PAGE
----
Quick take on Kant’s perceptions and the affinity of all appearances

June 21, 2016

Two metaphors for students of Kant’s Transcendental Deduction of the Categories (and especially the A version Appendix I.2, beginning on or near page 711 of that version):

  1. All objective perceptions (recognitions) will be represented here via the number series, where everything fits together as a clock, and two and three make five, for example, and can be unified in the five. And so where experience includes all of the objective recognitions, and is unified.
  2. The subjective perceptions, in contrast, will be represented in the series of the letters of the alphabet, and where (H and J) = (H and J), for example, and there is never any synthesis but only individual observations, e.g., H = the sun illuminates the stone, and J = the stone warms up, but not a synthesis as: the sunlight warms the stone. And perhaps, again as an example, the letter, I, stands for: a murder of crows flying overhead, or anything perceived.

Using the latter example, the two subjective perceptions of the sun shining on the stone and the stone getting warm, once we make an objective perception that the sun warms the stone, i.e., H+J, we would be able to add some numerals (in this metaphor) so that, perhaps, H= 10 and J = 15 and so together they would make 25 and then would fit in with the rest of the objective perceptions (represented in this metaphor as numbers), e.g., a total of say: 54,325 (which would represent the total of the recognitions so far in this person’s experience). Thus before H and J become objective, the total experience of this person would equal 54,300 along with any subjective perceptions such as the H and I and J, etc.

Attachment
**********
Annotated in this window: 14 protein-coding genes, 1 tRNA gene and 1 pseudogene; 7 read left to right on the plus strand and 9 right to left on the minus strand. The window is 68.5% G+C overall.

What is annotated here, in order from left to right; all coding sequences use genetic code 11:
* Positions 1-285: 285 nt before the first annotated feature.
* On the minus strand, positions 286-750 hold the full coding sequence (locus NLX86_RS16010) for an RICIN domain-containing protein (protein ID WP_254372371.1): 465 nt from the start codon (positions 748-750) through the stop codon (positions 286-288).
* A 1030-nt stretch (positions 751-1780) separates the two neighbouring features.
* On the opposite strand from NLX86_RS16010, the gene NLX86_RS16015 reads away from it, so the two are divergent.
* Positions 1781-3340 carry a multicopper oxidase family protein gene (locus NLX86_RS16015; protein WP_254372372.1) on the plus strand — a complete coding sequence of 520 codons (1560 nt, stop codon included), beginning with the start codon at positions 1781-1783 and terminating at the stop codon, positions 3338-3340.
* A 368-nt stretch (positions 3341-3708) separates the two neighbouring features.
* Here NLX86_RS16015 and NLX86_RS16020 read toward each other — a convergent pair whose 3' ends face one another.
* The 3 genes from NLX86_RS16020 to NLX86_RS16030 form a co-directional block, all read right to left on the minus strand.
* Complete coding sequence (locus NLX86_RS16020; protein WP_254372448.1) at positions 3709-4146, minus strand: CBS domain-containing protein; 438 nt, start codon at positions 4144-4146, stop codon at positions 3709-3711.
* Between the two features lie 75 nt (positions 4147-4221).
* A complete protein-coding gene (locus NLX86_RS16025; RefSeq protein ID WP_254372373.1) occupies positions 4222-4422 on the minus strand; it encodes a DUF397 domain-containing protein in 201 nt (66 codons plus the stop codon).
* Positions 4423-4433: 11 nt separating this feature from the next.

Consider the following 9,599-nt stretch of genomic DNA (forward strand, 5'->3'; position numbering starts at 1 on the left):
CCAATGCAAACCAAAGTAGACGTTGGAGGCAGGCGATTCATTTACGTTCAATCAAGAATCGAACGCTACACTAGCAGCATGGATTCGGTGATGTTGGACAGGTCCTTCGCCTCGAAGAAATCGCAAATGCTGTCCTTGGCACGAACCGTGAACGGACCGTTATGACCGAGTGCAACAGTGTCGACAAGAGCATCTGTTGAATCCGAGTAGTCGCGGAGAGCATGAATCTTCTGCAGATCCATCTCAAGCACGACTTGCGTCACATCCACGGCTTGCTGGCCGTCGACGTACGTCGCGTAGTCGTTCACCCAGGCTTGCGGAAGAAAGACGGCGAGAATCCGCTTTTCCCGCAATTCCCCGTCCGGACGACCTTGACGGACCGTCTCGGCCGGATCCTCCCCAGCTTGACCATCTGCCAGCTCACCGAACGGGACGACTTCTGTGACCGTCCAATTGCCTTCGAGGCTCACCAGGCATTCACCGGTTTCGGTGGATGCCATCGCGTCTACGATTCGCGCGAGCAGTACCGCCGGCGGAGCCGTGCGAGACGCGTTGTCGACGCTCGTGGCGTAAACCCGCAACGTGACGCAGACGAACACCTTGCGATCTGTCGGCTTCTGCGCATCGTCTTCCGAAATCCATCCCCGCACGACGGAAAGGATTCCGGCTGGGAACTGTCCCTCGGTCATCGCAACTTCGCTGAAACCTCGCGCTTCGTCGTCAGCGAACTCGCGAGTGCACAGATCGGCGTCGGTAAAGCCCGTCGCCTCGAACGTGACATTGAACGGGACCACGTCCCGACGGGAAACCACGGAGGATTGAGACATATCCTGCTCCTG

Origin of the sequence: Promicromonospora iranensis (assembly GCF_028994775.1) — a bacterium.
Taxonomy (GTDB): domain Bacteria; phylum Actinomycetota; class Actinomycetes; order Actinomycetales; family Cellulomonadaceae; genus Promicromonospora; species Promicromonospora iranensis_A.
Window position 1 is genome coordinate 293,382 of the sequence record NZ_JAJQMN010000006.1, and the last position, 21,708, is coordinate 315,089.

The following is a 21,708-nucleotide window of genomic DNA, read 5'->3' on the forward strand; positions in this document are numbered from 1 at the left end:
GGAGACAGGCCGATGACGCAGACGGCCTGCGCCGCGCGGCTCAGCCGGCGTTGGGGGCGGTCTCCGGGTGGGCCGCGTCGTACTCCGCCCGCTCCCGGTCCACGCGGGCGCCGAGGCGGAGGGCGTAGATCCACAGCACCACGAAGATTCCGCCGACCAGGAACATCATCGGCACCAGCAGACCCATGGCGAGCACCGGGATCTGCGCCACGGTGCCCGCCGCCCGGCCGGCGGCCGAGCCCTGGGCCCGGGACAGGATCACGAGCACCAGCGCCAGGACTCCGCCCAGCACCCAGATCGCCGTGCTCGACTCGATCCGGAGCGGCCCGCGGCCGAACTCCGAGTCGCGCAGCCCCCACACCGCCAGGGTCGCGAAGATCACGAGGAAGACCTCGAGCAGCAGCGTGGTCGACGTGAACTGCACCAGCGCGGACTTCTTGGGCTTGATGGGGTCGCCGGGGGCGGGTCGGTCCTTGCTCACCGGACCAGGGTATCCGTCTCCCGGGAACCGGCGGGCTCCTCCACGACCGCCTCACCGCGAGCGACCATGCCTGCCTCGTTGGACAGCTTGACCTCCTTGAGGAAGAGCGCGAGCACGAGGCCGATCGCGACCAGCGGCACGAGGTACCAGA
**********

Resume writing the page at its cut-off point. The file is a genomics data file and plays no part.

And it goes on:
In fact it is only by means of the categories of the understanding that we are able to undertake subjective perceptions in the first place, for these careful perusals (Wahr-nehmungen) are always anticipations of connections which are provided only via the categories. And this critical role of the categories with respect to perceptions is a central thesis of Kant’s thinking in the A version of the Transcendental Deduction of the Categories (and beginning on or near page 127).

Another thought. The affinity (assumed and expected connection) of all appearances is a function of our categorical understanding which seeks and requires (and actually provides via the categories as connective devices for the consciousness of self) a single world nature such that all appearances are related either directly or indirectly, and due to which an investigation of coincidences and patterns would be called for (to determine if they might denote connections), and where the future is automatically assumed to be an extension of, and thus homogeneous with, the past.

October 19, 2019: A more recent and comprehensive image of Kant’s thinking here might be a spider web device inside the brain of an infant, representing a model of a single and connected nature and wanting only specifics to become a fixed and stable edifice, something to be developed through exposure and opportunity. All subjective perceptions during life would constitute individual strands of webbing which were parallel and thus not connected per Number 2 above. Then eventually and ideally these strands would be incorporated into the web of nature per Number 1 when, and if, subjective perceptions developed (via connections) into objective ones, i.e., recognitions, by means of the connective categories of human understanding.

 Author contact: pmr#$kantwesley.com, replacing #$ with @

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